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The Future of High School Graduates

Gradgirl_resized2Historically, the United States has grown accustom to seeing the number of high school graduates increase year after year. With the number of students attending high school growing for decades, and with states placing greater emphasis on ensuring those students complete their high school educations, it is no surprise that the total number of high school graduates rises year after year after year.

But as The Washington Post recently reported, that trend is facing a major change. As the Post’s Nick Anderson wrote:

The nation’s total output of high school graduates peaked in 2013 at nearly 3.5 million and is projected to stagnate for most of the next decade, but the Hispanic share is expected to boom, according to a new report.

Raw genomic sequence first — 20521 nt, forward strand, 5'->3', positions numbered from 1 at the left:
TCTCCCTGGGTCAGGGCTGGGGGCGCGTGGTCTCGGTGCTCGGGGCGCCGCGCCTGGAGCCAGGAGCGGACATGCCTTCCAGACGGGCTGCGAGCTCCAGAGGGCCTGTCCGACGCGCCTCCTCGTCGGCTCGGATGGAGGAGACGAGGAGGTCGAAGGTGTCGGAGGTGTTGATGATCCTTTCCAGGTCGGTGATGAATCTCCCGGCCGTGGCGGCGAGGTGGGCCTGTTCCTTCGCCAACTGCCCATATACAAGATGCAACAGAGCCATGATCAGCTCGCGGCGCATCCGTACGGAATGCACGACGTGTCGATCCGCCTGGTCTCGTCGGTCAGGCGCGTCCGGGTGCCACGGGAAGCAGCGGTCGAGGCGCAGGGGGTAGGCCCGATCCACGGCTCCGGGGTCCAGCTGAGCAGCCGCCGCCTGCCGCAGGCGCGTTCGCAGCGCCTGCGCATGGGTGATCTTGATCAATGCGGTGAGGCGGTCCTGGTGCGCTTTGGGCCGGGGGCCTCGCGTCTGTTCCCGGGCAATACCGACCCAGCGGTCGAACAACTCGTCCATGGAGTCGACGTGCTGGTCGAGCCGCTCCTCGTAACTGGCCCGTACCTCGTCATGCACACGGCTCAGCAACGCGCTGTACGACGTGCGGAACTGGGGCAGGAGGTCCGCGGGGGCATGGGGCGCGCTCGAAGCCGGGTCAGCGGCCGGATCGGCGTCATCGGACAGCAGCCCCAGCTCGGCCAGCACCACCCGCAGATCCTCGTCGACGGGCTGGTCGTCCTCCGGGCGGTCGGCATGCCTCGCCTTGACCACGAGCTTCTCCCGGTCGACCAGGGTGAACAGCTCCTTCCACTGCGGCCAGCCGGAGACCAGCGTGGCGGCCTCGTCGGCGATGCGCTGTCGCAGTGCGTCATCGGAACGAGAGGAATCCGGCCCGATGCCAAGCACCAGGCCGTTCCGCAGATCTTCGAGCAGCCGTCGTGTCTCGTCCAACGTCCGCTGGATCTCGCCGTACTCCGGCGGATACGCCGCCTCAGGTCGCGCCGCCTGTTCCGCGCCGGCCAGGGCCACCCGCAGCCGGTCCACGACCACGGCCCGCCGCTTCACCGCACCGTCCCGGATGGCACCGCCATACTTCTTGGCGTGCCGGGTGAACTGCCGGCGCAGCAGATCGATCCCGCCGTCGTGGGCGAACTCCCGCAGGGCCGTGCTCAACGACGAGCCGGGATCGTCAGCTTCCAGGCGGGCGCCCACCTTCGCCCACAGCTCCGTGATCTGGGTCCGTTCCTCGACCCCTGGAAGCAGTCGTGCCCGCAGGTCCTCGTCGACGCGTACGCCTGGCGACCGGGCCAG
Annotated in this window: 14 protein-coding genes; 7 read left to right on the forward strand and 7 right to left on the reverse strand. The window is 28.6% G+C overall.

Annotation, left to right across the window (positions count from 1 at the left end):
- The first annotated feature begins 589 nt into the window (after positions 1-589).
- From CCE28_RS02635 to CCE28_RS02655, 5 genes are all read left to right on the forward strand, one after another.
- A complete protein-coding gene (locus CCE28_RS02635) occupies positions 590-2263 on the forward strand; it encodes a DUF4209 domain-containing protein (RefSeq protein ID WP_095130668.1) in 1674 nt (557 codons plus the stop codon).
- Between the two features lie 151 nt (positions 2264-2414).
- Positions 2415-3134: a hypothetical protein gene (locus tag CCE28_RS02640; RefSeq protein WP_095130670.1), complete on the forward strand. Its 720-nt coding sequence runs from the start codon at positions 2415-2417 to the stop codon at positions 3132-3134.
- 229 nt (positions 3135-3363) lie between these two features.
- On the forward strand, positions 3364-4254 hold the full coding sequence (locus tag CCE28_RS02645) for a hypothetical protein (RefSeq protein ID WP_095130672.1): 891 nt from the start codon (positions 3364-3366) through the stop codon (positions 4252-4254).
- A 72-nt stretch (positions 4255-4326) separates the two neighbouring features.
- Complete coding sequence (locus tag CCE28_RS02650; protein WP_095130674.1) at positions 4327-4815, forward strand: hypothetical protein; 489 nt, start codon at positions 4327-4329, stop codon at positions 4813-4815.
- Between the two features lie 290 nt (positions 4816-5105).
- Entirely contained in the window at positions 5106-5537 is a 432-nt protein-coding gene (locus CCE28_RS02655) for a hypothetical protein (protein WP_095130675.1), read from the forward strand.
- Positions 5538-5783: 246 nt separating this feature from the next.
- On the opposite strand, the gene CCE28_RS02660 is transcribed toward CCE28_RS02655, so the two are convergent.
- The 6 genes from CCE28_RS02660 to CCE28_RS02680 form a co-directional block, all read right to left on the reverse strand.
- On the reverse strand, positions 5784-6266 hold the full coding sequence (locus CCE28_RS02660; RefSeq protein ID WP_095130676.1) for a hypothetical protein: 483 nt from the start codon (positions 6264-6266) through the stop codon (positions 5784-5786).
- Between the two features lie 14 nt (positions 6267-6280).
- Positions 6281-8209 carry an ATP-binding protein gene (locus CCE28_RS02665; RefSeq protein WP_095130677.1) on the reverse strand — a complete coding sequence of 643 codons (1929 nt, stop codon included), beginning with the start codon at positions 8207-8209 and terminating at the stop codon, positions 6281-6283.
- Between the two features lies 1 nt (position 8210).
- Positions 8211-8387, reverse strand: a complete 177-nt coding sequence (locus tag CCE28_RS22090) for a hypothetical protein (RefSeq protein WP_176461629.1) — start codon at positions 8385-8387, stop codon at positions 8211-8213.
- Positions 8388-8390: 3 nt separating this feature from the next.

The demographic shifts point to major recruiting challenges for colleges following an era of steady growth in high school graduates that started in the late 1990s. While that growth had provided a solid pipeline for schools focused on serving traditional students between the ages of 18 to 22, the supply of these students appears to be dwindling or leveling off in Maryland, Virginia and elsewhere.

These shifting demographics provide a reminder as to why student perceptions are so important when it comes to college and career goals. The future of college graduates requires postsecondary institutions to focus more on the needs and interests of prospective students. It means a better grasp of today’s learners and a better grasp of those pathways tomorrow’s learners most need. That only comes from understanding the interests, passions, and goals of all students.

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